I for one am never at a shortage for little scraps of knit fabrics. I have a special bin in my sewing room specifically dedicated to bizarre chunks of knits leftover from other projects. I'm constantly going to that bin, looking for knits that I can combine together in unusual ways. My favorite projects are the ones where I can mix prints.
One of my favorite online fabric stores recently closed, but before they did, I picked up this fun peach thermal cotton knit with brown ponies. There was limited yardage, but I really wanted to make a pair of pajamas out of this fabric. So I went looking in my knit scraps bin to see if there was anything that I could pair. What I came up with was a lovely cotton spandex stripe and some lavender ITY (interlock twist yarn knit fabric). My plan was to add the print mixing element on the sleeves. I also had a lavender french terry almost the same color as the ITY that I decided to use for the leggings in combination with the ITY and the peach ponies.
Mixed Print Lane Raglan
The Lane Raglan is a great raglan tee. Raglans are so easy to adapt for print and color blocking, and the pattern itself suggests the option of using a lace overlay for the front and back. There are sleeve and hem bands on this pattern, with an option to add a hood instead of the binding and sporty thumb holes in the sleeve bands. The hood and the thumbholes make this the perfect top for a good run on breezy days. I initially shortened the sleeves by 1 5/8" to make them a little more reasonable on my short arms, but if I were making the thumbhole variation, I would have kept the length. I also love that this pattern includes 1/4" seam allowances. I know a lot of people prefer wider seam allowances, but I love 1/4" seam allowances on knit patterns because they allow you to serge the entire project without having to cut off the excess seam allowance with the blade.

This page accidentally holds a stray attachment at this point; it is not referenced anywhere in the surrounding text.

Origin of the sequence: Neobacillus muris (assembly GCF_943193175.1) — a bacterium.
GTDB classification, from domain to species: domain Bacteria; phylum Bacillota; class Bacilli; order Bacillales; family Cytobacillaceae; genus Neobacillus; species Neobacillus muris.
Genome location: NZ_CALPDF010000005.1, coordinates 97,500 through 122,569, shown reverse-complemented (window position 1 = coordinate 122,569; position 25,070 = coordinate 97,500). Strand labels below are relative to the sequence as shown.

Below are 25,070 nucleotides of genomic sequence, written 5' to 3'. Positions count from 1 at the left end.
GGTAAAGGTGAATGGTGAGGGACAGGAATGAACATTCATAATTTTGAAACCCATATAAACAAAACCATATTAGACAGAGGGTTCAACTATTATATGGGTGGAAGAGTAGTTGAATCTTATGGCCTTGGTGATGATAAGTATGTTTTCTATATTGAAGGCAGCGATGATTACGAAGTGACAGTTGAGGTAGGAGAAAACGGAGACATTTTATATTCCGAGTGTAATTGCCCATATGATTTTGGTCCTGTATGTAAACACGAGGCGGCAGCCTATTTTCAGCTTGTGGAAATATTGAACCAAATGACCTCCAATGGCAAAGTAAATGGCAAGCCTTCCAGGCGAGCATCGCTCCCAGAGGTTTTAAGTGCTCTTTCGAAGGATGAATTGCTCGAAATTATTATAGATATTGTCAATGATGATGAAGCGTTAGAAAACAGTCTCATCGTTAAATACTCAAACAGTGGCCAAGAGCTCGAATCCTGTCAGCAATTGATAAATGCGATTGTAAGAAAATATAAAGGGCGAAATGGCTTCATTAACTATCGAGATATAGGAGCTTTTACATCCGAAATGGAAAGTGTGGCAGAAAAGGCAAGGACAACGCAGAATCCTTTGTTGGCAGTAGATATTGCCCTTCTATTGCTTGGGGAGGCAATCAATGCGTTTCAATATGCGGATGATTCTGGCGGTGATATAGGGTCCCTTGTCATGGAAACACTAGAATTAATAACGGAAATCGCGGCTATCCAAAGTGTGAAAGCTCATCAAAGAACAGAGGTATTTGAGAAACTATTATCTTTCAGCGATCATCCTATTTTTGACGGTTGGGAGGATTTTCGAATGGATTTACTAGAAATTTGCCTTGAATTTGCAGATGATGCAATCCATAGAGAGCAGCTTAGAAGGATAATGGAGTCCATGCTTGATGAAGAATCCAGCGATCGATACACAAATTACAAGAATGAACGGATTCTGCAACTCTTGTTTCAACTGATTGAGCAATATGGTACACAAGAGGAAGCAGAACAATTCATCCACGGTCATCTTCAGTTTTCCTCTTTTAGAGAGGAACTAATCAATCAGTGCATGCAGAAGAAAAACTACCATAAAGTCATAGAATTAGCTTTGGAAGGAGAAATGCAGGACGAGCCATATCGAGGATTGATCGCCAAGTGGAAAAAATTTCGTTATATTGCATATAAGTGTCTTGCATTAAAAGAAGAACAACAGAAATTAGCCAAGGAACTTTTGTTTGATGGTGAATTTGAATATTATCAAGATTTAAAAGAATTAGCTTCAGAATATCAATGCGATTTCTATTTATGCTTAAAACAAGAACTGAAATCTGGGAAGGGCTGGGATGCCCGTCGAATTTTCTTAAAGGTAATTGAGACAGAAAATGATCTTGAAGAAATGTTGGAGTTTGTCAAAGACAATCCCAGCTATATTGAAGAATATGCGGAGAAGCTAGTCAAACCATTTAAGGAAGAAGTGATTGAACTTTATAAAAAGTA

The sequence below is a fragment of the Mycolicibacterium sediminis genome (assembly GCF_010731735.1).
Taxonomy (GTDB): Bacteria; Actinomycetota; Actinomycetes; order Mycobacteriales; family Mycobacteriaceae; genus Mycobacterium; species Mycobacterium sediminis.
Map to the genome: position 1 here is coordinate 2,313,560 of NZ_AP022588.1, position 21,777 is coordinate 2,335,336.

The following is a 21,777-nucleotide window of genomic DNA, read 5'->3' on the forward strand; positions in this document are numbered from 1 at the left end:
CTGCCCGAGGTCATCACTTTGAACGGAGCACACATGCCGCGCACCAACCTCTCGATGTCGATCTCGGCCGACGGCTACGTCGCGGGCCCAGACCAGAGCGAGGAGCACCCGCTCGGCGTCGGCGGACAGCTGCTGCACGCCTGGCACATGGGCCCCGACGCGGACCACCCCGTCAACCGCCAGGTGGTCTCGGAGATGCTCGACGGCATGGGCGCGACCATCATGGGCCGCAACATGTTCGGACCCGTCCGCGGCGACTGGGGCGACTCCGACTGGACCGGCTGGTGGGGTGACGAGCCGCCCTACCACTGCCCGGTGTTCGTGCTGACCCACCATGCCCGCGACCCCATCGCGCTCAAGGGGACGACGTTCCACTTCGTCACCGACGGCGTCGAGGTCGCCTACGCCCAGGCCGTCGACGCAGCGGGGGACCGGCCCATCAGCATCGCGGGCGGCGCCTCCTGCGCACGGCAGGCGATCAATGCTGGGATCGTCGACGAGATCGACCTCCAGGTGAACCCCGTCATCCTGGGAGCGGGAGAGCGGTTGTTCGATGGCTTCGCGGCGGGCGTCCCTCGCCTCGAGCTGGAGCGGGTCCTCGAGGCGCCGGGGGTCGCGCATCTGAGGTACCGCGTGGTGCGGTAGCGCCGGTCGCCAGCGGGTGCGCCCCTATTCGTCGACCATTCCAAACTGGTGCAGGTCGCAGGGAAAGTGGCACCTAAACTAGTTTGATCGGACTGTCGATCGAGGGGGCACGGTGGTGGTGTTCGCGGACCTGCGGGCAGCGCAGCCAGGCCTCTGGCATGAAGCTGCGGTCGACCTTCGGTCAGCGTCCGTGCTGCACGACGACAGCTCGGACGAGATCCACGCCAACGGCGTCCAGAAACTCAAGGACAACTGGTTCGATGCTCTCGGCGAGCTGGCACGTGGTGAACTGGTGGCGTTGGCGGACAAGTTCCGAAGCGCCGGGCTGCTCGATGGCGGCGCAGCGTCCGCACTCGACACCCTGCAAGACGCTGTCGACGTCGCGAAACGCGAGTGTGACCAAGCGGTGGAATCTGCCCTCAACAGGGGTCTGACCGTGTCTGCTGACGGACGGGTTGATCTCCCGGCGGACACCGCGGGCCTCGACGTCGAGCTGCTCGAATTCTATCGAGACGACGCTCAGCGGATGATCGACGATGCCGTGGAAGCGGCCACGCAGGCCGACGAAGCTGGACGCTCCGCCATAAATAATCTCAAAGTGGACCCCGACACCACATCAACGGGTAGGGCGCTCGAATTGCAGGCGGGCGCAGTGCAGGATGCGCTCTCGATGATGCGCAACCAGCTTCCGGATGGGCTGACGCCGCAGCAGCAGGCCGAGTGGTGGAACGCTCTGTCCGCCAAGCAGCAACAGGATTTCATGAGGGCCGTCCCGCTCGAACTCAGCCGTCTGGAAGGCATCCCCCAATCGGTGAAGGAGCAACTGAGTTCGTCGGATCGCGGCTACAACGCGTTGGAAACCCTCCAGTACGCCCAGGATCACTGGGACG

To prepare your sleeve for pattern mixing, you'll need:
- Washable marker or extra paper and tape
- Draw two lines on the sleeve pattern like this**:**This was how my first sleeve pattern looked, but I realized that when I went to sew the sleeves together, the blocks of the printed fabric cannot match at the sleeve seam because they are different widths on each side of the sleeve. This is not a critical error, but if you prefer to have sleeves that can be matched at the sleeve seam, you might want to draw your lines more like this:Here's the first sleeve's underarm seam next to the second one. Choose your own adventure!
- Next, draw two hash marks along each line. These will be notches to help you match the pieces as you sew them together.
- Cut apart the pattern along the lines and add 1/4" seam allowances, adding extra paper and tape as needed. If you prefer to add seam allowances on the fabric, simply add a plus sign on each cut edge to remind yourself. When you lay out your fabric, draw on the extra 1/4" seam allowance with a ruler and the washable marker.
- Write "top" at the top edge of the middle pattern piece. Also decide how you want to order your prints and label each piece accordingly. For me that meant adding the labels "stripe," pony", "ITY" on my pieces.
- When you cut your fabrics, make a tiny clip into the fabric at the notches.
When you create the seams on a pattern mixed sleeve, it's perfectly fine to match the notches and serge away, but the bulk of the seam can rub against your skin in an irritating fashion. If you are making this Lane Raglan as any kind of activewear, where your physical motion will aggravate that seam rubbing even more, it might be a better idea to employ a flatlocked stitch. To flatlock your seams on your serger: